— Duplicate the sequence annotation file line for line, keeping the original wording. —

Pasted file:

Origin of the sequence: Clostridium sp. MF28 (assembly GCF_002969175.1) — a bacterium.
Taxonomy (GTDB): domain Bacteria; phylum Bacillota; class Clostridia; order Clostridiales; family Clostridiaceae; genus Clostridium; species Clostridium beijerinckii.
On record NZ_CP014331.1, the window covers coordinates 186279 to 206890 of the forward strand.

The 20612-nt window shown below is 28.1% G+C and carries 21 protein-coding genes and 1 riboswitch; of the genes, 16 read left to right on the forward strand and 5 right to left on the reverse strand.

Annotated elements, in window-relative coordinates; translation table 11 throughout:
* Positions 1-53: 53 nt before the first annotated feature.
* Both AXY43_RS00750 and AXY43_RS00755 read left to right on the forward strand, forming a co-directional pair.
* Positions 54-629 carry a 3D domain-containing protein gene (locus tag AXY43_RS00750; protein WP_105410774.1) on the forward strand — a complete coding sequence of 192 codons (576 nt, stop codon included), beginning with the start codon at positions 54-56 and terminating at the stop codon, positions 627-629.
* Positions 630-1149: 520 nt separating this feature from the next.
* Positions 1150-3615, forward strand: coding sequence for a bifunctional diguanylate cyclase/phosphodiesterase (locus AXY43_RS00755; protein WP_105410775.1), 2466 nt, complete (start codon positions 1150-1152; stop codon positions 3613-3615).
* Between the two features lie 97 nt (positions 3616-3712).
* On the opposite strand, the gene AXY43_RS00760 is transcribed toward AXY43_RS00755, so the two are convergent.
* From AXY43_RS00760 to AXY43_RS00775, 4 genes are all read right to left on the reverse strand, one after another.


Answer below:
Origin of the sequence: Clostridium sp. MF28 (assembly GCF_002969175.1) — a bacterium.
Taxonomy (GTDB): domain Bacteria; phylum Bacillota; class Clostridia; order Clostridiales; family Clostridiaceae; genus Clostridium; species Clostridium beijerinckii.
On record NZ_CP014331.1, the window covers coordinates 186279 to 206890 of the forward strand.

The 20612-nt window shown below is 28.1% G+C and carries 21 protein-coding genes and 1 riboswitch; of the genes, 16 read left to right on the forward strand and 5 right to left on the reverse strand.

Annotated elements, in window-relative coordinates; translation table 11 throughout:
* Positions 1-53: 53 nt before the first annotated feature.
* Both AXY43_RS00750 and AXY43_RS00755 read left to right on the forward strand, forming a co-directional pair.
* Positions 54-629 carry a 3D domain-containing protein gene (locus tag AXY43_RS00750; protein WP_105410774.1) on the forward strand — a complete coding sequence of 192 codons (576 nt, stop codon included), beginning with the start codon at positions 54-56 and terminating at the stop codon, positions 627-629.
* Positions 630-1149: 520 nt separating this feature from the next.
* Positions 1150-3615, forward strand: coding sequence for a bifunctional diguanylate cyclase/phosphodiesterase (locus AXY43_RS00755; protein WP_105410775.1), 2466 nt, complete (start codon positions 1150-1152; stop codon positions 3613-3615).
* Between the two features lie 97 nt (positions 3616-3712).
* On the opposite strand, the gene AXY43_RS00760 is transcribed toward AXY43_RS00755, so the two are convergent.
* From AXY43_RS00760 to AXY43_RS00775, 4 genes are all read right to left on the reverse strand, one after another.